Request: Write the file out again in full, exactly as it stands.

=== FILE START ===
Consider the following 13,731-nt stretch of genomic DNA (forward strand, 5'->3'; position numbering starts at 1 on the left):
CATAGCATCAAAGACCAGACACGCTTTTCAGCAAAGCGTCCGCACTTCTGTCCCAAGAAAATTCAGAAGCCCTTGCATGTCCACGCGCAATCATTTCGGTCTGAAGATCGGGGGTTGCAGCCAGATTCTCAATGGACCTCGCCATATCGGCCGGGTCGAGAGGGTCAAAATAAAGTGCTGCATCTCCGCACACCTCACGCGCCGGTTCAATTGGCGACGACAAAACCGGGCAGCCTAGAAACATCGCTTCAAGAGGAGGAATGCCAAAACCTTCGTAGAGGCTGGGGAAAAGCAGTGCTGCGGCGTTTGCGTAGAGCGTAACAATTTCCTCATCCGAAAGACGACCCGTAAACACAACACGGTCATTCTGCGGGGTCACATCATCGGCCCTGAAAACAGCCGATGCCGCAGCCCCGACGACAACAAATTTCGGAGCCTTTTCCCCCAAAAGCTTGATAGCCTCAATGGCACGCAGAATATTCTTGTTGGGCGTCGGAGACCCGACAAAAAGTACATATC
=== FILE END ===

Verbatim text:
Consider the following 13,731-nt stretch of genomic DNA (forward strand, 5'->3'; position numbering starts at 1 on the left):
CATAGCATCAAAGACCAGACACGCTTTTCAGCAAAGCGTCCGCACTTCTGTCCCAAGAAAATTCAGAAGCCCTTGCATGTCCACGCGCAATCATTTCGGTCTGAAGATCGGGGGTTGCAGCCAGATTCTCAATGGACCTCGCCATATCGGCCGGGTCGAGAGGGTCAAAATAAAGTGCTGCATCTCCGCACACCTCACGCGCCGGTTCAATTGGCGACGACAAAACCGGGCAGCCTAGAAACATCGCTTCAAGAGGAGGAATGCCAAAACCTTCGTAGAGGCTGGGGAAAAGCAGTGCTGCGGCGTTTGCGTAGAGCGTAACAATTTCCTCATCCGAAAGACGACCCGTAAACACAACACGGTCATTCTGCGGGGTCACATCATCGGCCCTGAAAACAGCCGATGCCGCAGCCCCGACGACAACAAATTTCGGAGCCTTTTCCCCCAAAAGCTTGATAGCCTCAATGGCACGCAGAATATTCTTGTTGGGCGTCGGAGACCCGACAAAAAGTACATATC